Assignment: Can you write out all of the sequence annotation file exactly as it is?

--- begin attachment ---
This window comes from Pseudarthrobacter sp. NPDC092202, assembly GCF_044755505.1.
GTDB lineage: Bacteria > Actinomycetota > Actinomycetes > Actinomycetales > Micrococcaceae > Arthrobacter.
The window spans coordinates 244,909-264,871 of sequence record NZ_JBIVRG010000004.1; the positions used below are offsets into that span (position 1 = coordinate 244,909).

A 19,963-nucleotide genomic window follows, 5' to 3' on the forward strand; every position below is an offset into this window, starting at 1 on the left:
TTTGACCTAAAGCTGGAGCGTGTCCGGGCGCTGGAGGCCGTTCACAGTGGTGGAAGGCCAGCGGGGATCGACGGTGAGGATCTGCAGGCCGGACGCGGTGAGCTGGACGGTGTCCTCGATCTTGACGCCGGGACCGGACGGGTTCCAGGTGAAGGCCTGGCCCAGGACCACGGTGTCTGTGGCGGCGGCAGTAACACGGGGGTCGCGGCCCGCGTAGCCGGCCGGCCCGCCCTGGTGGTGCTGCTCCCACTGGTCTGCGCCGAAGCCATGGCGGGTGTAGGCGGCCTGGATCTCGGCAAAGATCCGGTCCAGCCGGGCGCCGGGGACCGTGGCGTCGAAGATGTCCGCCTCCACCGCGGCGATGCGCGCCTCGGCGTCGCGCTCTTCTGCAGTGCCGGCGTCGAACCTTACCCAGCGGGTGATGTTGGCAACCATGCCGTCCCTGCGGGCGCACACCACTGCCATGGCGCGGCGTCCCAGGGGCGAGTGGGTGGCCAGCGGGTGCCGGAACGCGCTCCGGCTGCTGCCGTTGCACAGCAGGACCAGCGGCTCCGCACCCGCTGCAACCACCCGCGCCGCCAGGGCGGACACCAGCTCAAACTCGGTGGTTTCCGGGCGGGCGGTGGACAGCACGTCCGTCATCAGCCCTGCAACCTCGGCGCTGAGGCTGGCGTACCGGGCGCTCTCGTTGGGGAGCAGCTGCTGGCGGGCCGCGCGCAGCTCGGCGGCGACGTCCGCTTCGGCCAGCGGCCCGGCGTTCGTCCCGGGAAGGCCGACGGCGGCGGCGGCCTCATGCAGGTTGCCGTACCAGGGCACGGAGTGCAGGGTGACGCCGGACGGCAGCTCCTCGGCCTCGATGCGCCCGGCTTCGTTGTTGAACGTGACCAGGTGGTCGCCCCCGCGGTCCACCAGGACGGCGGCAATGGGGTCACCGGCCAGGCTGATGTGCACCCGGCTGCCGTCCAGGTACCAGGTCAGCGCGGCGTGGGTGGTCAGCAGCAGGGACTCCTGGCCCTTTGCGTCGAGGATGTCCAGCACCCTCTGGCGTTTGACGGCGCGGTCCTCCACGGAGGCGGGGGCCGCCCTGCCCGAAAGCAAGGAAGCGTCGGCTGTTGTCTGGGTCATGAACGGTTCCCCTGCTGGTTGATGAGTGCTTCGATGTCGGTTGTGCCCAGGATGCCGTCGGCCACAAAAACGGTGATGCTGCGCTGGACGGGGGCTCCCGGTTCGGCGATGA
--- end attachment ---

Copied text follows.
This window comes from Pseudarthrobacter sp. NPDC092202, assembly GCF_044755505.1.
GTDB lineage: Bacteria > Actinomycetota > Actinomycetes > Actinomycetales > Micrococcaceae > Arthrobacter.
The window spans coordinates 244,909-264,871 of sequence record NZ_JBIVRG010000004.1; the positions used below are offsets into that span (position 1 = coordinate 244,909).

A 19,963-nucleotide genomic window follows, 5' to 3' on the forward strand; every position below is an offset into this window, starting at 1 on the left:
TTTGACCTAAAGCTGGAGCGTGTCCGGGCGCTGGAGGCCGTTCACAGTGGTGGAAGGCCAGCGGGGATCGACGGTGAGGATCTGCAGGCCGGACGCGGTGAGCTGGACGGTGTCCTCGATCTTGACGCCGGGACCGGACGGGTTCCAGGTGAAGGCCTGGCCCAGGACCACGGTGTCTGTGGCGGCGGCAGTAACACGGGGGTCGCGGCCCGCGTAGCCGGCCGGCCCGCCCTGGTGGTGCTGCTCCCACTGGTCTGCGCCGAAGCCATGGCGGGTGTAGGCGGCCTGGATCTCGGCAAAGATCCGGTCCAGCCGGGCGCCGGGGACCGTGGCGTCGAAGATGTCCGCCTCCACCGCGGCGATGCGCGCCTCGGCGTCGCGCTCTTCTGCAGTGCCGGCGTCGAACCTTACCCAGCGGGTGATGTTGGCAACCATGCCGTCCCTGCGGGCGCACACCACTGCCATGGCGCGGCGTCCCAGGGGCGAGTGGGTGGCCAGCGGGTGCCGGAACGCGCTCCGGCTGCTGCCGTTGCACAGCAGGACCAGCGGCTCCGCACCCGCTGCAACCACCCGCGCCGCCAGGGCGGACACCAGCTCAAACTCGGTGGTTTCCGGGCGGGCGGTGGACAGCACGTCCGTCATCAGCCCTGCAACCTCGGCGCTGAGGCTGGCGTACCGGGCGCTCTCGTTGGGGAGCAGCTGCTGGCGGGCCGCGCGCAGCTCGGCGGCGACGTCCGCTTCGGCCAGCGGCCCGGCGTTCGTCCCGGGAAGGCCGACGGCGGCGGCGGCCTCATGCAGGTTGCCGTACCAGGGCACGGAGTGCAGGGTGACGCCGGACGGCAGCTCCTCGGCCTCGATGCGCCCGGCTTCGTTGTTGAACGTGACCAGGTGGTCGCCCCCGCGGTCCACCAGGACGGCGGCAATGGGGTCACCGGCCAGGCTGATGTGCACCCGGCTGCCGTCCAGGTACCAGGTCAGCGCGGCGTGGGTGGTCAGCAGCAGGGACTCCTGGCCCTTTGCGTCGAGGATGTCCAGCACCCTCTGGCGTTTGACGGCGCGGTCCTCCACGGAGGCGGGGGCCGCCCTGCCCGAAAGCAAGGAAGCGTCGGCTGTTGTCTGGGTCATGAACGGTTCCCCTGCTGGTTGATGAGTGCTTCGATGTCGGTTGTGCCCAGGATGCCGTCGGCCACAAAAACGGTGATGCTGCGCTGGACGGGGGCTCCCGGTTCGGCGATGA